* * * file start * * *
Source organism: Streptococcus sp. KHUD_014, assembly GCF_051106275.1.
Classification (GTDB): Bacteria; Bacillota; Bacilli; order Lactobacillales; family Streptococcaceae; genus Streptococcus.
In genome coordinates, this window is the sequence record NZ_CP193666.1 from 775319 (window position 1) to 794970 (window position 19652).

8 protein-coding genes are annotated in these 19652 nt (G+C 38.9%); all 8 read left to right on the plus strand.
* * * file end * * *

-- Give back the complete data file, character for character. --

Source organism: Streptococcus sp. KHUD_014, assembly GCF_051106275.1.
Classification (GTDB): Bacteria; Bacillota; Bacilli; order Lactobacillales; family Streptococcaceae; genus Streptococcus.
In genome coordinates, this window is the sequence record NZ_CP193666.1 from 775319 (window position 1) to 794970 (window position 19652).

8 protein-coding genes are annotated in these 19652 nt (G+C 38.9%); all 8 read left to right on the plus strand.